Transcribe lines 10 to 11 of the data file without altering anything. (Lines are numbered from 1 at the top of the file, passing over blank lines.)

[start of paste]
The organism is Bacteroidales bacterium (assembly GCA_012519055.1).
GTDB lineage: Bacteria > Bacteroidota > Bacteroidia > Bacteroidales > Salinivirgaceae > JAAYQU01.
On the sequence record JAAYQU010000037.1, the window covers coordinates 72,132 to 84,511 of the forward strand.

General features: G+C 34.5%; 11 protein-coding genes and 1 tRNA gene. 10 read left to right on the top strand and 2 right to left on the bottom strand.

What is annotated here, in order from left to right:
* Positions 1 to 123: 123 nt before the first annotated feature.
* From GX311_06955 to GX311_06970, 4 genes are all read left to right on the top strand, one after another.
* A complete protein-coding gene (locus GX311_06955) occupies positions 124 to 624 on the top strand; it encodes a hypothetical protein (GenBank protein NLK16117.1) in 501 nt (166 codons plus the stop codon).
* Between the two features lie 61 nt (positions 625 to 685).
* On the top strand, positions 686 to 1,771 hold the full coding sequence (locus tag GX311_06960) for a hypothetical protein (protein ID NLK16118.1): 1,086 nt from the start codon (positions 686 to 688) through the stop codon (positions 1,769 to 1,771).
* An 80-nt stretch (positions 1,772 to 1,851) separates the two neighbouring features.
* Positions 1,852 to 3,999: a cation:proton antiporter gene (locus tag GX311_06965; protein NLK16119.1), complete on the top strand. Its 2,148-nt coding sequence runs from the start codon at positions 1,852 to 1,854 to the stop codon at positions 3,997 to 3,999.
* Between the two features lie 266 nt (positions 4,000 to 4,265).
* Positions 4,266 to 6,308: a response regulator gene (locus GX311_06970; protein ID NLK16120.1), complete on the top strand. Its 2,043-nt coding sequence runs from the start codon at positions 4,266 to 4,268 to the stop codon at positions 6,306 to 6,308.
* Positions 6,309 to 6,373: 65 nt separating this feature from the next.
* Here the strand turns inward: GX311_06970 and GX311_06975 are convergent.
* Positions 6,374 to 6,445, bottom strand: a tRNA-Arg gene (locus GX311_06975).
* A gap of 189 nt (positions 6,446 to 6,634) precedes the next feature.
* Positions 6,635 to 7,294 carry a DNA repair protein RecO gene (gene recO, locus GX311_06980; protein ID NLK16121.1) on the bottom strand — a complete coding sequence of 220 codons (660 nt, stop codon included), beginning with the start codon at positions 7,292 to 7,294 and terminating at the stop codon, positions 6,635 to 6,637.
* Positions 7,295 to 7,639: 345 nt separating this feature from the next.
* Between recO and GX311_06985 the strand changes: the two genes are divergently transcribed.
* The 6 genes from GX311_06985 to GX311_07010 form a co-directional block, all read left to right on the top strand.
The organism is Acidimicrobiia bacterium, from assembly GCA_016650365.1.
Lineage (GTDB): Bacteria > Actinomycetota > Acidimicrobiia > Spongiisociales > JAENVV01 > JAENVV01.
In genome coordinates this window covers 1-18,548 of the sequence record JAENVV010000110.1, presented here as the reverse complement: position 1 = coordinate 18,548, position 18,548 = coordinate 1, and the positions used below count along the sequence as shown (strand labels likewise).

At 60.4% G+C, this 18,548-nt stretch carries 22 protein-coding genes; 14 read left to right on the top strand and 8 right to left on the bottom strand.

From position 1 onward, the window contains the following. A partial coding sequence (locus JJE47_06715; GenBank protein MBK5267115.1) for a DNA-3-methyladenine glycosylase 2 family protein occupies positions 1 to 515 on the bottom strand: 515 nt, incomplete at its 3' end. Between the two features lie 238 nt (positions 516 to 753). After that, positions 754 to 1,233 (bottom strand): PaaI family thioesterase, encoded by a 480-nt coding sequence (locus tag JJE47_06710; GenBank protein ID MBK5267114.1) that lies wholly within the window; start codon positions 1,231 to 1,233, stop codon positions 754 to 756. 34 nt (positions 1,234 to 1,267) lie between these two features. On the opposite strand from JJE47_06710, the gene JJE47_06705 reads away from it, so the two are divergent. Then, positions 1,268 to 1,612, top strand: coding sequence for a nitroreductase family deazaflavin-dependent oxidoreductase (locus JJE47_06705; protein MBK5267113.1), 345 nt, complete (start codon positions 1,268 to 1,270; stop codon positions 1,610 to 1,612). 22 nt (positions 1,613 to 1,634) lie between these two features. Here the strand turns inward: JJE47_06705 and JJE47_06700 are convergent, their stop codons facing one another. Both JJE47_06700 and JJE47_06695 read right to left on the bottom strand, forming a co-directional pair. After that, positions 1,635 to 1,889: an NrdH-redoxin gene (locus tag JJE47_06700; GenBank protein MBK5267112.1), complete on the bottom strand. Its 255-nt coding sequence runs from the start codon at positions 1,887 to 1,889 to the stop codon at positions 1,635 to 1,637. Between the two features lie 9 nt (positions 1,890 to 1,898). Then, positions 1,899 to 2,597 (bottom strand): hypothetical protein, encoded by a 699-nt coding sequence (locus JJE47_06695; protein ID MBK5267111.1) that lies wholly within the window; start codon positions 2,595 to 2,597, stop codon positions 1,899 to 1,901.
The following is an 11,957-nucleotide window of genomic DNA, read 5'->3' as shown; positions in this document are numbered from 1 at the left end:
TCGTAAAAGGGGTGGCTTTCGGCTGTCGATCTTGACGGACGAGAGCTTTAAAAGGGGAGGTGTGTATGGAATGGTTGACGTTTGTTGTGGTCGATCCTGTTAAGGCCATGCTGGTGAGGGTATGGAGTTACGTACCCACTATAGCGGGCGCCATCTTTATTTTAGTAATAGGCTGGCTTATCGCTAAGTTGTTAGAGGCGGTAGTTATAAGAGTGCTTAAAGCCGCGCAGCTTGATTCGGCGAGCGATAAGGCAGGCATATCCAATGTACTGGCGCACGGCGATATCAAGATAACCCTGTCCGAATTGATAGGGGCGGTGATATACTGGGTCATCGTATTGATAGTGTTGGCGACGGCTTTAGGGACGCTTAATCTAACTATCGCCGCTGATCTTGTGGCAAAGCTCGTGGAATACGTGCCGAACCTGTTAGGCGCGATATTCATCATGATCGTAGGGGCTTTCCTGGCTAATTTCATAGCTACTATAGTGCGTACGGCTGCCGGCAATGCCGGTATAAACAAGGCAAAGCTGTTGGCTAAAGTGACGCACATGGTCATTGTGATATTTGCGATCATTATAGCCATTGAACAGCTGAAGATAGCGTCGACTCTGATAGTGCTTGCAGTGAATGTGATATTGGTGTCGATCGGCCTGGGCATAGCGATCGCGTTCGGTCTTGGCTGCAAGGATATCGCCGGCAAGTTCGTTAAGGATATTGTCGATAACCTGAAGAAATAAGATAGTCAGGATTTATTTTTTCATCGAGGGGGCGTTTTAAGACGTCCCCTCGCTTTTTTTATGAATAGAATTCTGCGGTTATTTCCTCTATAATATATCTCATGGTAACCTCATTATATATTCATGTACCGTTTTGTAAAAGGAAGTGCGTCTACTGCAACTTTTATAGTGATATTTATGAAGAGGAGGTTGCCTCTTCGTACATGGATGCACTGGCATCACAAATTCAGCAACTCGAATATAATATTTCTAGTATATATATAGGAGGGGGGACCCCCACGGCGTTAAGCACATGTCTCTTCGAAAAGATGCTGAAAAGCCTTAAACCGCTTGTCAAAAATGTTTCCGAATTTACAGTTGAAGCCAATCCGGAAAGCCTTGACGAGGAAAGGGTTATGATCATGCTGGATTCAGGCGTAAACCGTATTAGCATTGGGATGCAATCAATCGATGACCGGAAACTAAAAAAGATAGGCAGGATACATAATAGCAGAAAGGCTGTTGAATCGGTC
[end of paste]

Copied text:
* On the top strand, positions 686 to 1,771 hold the full coding sequence (locus tag GX311_06960) for a hypothetical protein (protein ID NLK16118.1): 1,086 nt from the start codon (positions 686 to 688) through the stop codon (positions 1,769 to 1,771).
* An 80-nt stretch (positions 1,772 to 1,851) separates the two neighbouring features.